Fraser Basin Council
Home  |  CONTACT US: Offices AND Staff  |  Site Map


Water Quality Program


The Shuswap Watershed Council (SWC) is focused on a watershed-wide collaborative program to maintain and enhance water quality “at the source.” This is different from the role of water suppliers to treat and deliver drinking water “at the tap.”

Source water protection is a first line of defence. This is best done through collaboration since no single agency has the exclusive responsibility for keeping the watershed healthy. This is where the SWC comes in: as a partnership of several organizations with different roles in water, it facilitates different groups working together to protect and enhance water quality.

Taking steps to protect Shuswap water resources is an important investment in the future of the region. It is easier and less costly to manage small programs now, while water quality is generally good, than to try to fix more serious problems later.

Program Overview

The SWC implemented its Water Quality Program in 2016 with financial support from the Columbia Shuswap Regional District, Thompson-Nicola Regional District, and City of Salmon Arm. In 2018, Adams Lake Indian Band became a financial supporter of the SWC’s work.

This program complements and supports the work of agencies with responsibilities for water. The SWC strives not to duplicate any functions. The program consists of the following:


  • The SWC coordinates water quality monitoring activities in the lakes and rivers of the Shuswap watershed to ensure the watershed is sufficiently monitored, with no duplication. It does this through regular meetings of the Shuswap Water Monitoring Group, a committee facilitated by the SWC.
  • From time to time, the SWC carries out special monitoring programs to identify emerging issues, for example, Monitoring water for contaminants of emerging concern.
  • The SWC publicly reports on monitoring results (see Annual Water Quality Reports).


  • The SWC commissioned research by a team of scientists at the University of BC (Okanagan) to study the source(s), flow path(s) and modern and historical inputs of phosphorus and other nutrients into the Shuswap River and Salmon River. Two phases of research were carried out between 2016 – 2019. To learn more and to see the results, visit Water Quality Research, Reports and Information.
  • Starting in 2023, the SWC is partnering with a research team at Thompson Rivers University (Kamloops) to study glaciers in the Adams River sub-basin, and the potential impacts that climate change and glacial melt are having on the hydrology of that river and downstream.


With guidance from an advisory committee, the SWC supports various land-based projects to protect and improve water quality in the Shuswap watershed. Currently, this work is particularly aimed at improving nutrient management on the landscape in order to minimize inputs of phosphorus and other nutrients to creeks and rivers, and ultimately into Shuswap and Mara Lakes.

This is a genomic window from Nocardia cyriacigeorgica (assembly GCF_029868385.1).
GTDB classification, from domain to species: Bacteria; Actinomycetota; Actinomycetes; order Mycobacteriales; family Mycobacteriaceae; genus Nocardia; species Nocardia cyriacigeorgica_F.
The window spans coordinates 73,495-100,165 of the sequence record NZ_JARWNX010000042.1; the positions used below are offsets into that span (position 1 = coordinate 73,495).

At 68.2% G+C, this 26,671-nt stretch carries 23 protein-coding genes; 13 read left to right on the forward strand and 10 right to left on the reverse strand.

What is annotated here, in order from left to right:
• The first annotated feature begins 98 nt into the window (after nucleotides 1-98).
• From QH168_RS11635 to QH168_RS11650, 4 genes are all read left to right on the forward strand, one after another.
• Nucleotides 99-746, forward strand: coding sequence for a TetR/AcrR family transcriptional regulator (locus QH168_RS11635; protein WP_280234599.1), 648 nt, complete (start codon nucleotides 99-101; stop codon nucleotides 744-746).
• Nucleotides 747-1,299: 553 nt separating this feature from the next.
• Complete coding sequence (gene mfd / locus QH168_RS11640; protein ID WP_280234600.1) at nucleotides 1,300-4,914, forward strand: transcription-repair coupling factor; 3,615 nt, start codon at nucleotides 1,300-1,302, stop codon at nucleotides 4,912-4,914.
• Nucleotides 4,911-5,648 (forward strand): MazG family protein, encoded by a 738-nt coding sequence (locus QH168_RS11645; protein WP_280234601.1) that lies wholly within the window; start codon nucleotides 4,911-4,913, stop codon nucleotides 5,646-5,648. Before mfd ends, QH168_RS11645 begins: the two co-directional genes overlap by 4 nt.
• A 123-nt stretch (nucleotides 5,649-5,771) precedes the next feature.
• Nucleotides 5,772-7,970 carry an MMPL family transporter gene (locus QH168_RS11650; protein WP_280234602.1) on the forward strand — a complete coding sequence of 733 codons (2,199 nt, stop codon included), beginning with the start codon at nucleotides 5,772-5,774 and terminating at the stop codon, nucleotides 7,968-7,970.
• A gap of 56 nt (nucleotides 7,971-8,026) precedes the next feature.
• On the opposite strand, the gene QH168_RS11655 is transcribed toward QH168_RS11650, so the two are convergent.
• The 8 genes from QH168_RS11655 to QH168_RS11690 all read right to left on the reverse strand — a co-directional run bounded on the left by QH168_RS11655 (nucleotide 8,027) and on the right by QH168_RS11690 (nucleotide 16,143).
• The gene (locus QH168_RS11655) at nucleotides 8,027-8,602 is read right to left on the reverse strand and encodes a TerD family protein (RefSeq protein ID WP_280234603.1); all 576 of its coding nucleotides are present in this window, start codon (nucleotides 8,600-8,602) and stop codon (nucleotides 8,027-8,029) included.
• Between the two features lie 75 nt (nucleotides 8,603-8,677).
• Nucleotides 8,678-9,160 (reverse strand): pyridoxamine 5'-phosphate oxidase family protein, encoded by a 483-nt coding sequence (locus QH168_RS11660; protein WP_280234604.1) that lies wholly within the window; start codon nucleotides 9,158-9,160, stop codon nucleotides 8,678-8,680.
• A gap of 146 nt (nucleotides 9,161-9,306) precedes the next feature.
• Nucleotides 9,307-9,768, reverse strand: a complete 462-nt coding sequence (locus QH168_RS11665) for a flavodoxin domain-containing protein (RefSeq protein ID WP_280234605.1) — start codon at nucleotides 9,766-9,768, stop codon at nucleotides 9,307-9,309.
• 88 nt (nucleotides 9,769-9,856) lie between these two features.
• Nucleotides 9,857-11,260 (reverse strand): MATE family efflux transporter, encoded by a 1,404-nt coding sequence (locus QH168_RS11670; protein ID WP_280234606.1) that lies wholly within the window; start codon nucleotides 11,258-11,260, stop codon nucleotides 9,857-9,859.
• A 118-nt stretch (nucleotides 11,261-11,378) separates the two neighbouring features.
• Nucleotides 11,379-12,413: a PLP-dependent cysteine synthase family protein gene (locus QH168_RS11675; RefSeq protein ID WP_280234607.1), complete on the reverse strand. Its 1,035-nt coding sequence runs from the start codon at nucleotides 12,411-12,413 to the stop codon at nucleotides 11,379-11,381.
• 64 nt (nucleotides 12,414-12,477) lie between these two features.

• From 2016 – 2018, the SWC offered $10,000 grants to stewardship groups for ecosystem restoration projects. This program is now complete. To see what was accomplished, visit this page.
  • Beginning in 2020, the SWC launched a Water Quality Grant Program to support new agricultural and land management practices to reduce the flow and input of phosphorus and other nutrients to Shuswap and Mara Lakes. To learn more, visit Water Quality Grants.
  • In 2022, the SWC published a Phosphorus Action Plan for the Shuswap watershed. The Plan provides guidance to everyone in the Shuswap on actions they can take to protect water quality by reducing the amount of phosphorus being released into the watershed. Learn more.

Water quality monitoring in the Shuswap watershed shows that one of the most significant threats to water quality is excessive inputs of phosphorus and other nutrients to the rivers and lakes. While nutrients are an important part of aquatic ecosystems and form the basis of the food chain, too many nutrients — especially phosphorus — can trigger algal blooms and reduce the quality of water for drinking and recreation, create odours, and even be toxic to people, pets and livestock.

Water quality monitoring and research also show that the Shuswap is naturally low in nutrients, and that it is impacted by nutrient inputs coming from the valley bottoms where there is agriculture, housing and commercial development. It’s in everyone’s collective best interest to manage nutrient inputs and prevent water quality from deteriorating.

Our Vision

Social well-being supported by a vibrant economy and sustained by a healthy environment.

About the Fraser Basin Council

The Fraser Basin Council (FBC) is a charitable non-profit organization that brings people together to advance sustainability in the Fraser River Basin and throughout BC. Established in 1997, FBC is a collaboration of four orders of government (federal, provincial, local and First Nations) along with those from the private sector and civil society. We work with people in multiple sectors, helping them find collaborative solutions to today’s issues through a commitment to the social, economic and environmental dimensions of sustainability. Our focus is on healthy water and watersheds, action on climate change and air quality and strong, resilient communities and regions.

FBC Project and
Partner Sites

Plug in BC:


ReTooling for Climate Change:

FBC Youth:

Climate Action Toolkit: 

Salmon-Safe BC

Contact Us

FBC has offices in Vancouver, Kamloops, Williams Lake and Prince George. We also have staff located in Abbotsford and Vernon.

To reach us, see FBC Offices and FBC Staff.

Our main office is:

Fraser Basin Council
1st Floor, 470 Granville Street
Vancouver, BC V6C 1V5

T: 604 488-5350
F: 604 488-5351

We are grateful at the Fraser Basin Council Society to live and work on the unceded ancestral
territories of the Indigenous Nations of British Columbia.